This article was written by Stephen Mason and Rebecca Petterson.
On Friday 17 February 2017 the Assistant Minister for Digital Transformation, Angus Taylor, announced the establishment of a new investment management office within the Digital Transformation Agency (DTA) to "provide a comprehensive picture of ICT and digital technology investments". The Minister saidGovernment will be able to see the costs, benefits, risks and status of these initiatives.
The new office will review all significant Commonwealth technology projects (i.e. active projects over $10m or that "engage a large number of Australians" – understood to cover projects that provide services affecting a significant number of Australians). It will include all non-corporate Commonwealth entities and reports suggest that corporate entities (such as nbn and Australian Post) will not be covered.
The Assistant Minister saidThis is more than a review, it's ongoing oversight, and it will provide unprecedented visibility and centralised management of IT projects.
The Commonwealth currently spends over $6.2 billion annually on ICT.
The review will look for inefficiencies, mismanagement and duplication, opportunities through scale, and where skills support is most needed. One key role of the DTA is to target technology assistance to Government departments and agencies, and to remediate projects.
The Assistant Minister is reported as saying that the Government is aiming for a 10 percentage-point increase in the portion of government work that goes to smaller providers, which would equate to a $500 million boost.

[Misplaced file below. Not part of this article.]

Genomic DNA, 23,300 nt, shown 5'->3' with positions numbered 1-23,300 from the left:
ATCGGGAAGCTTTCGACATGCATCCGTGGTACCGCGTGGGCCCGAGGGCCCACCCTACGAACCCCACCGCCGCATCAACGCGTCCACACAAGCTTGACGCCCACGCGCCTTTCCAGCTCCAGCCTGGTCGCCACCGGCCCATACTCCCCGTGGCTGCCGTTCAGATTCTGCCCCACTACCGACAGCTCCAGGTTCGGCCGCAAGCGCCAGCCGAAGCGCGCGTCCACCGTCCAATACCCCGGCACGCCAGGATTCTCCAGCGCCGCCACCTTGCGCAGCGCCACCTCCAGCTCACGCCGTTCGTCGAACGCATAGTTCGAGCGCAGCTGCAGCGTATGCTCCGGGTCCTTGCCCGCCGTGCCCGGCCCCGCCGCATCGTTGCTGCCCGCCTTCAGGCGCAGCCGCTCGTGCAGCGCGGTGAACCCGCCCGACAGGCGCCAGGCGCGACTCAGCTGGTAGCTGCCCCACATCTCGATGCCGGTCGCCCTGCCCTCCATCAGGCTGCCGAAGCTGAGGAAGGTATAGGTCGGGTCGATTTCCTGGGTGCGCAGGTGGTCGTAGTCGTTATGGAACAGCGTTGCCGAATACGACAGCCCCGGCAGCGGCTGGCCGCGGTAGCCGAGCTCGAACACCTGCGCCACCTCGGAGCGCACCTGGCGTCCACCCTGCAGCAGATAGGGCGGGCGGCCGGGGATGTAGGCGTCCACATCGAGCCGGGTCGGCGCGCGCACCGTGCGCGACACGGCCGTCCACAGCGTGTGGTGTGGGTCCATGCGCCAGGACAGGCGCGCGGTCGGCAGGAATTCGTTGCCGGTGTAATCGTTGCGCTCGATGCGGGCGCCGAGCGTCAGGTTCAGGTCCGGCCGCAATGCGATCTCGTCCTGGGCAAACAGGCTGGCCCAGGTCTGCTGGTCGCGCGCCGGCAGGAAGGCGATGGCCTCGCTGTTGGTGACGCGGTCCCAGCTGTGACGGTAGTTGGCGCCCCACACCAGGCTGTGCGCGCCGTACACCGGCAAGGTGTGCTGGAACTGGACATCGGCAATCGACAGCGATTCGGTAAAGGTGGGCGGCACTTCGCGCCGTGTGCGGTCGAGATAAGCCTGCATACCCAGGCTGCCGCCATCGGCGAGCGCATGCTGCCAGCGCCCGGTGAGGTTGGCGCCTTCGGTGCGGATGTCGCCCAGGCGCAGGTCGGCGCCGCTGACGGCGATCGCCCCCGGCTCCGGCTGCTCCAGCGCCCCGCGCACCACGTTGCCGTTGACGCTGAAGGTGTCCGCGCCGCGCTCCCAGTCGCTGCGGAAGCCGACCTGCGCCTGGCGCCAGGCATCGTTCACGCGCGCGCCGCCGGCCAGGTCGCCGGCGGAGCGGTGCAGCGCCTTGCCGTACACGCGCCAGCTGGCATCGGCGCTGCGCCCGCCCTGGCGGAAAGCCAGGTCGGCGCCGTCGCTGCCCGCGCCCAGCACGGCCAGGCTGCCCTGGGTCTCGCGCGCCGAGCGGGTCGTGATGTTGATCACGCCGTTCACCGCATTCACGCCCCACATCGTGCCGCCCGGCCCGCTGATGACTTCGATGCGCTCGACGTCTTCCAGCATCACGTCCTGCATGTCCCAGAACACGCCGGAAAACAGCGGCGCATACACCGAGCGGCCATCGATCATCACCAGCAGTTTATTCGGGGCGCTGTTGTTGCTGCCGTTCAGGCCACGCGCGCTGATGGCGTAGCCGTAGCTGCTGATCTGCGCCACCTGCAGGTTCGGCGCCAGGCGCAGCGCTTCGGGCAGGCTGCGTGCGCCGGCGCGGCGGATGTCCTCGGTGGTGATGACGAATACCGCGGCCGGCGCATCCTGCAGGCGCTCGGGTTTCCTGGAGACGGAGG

What does this mean for you?
How the review of active projects will operate in practice is currently unclear. The review is expected to report to Government by mid-2017, but media reports have estimated up to 100 projects will be involved. The review may set benchmarks and standards for new ICT procurements, or it may go further and recommend changes in approach to current procurements where that would not be too disruptive.
The review offers the opportunity to collect the "lessons learned" from ICT procurements and share them more widely.
In the first instance, we expect the review will engage with Commonwealth entities to understand in detail the current projects, risk identification and assessment processes used, risk allocations, contracting and pricing models used, key contract terms and contract management arrangements, as well as the outcomes achieved so far.
We expect Commonwealth entities will need to be able to provide that summary information quickly and efficiently, and be in a position to explain the rationale behind the procurement, contracting and management approaches they have taken as well as the reasons for any failure to meet the contract schedule and how that has been managed. It appears that they will also need to plan their future procurement activities with scope to involve DTA at key points on the procurement schedule.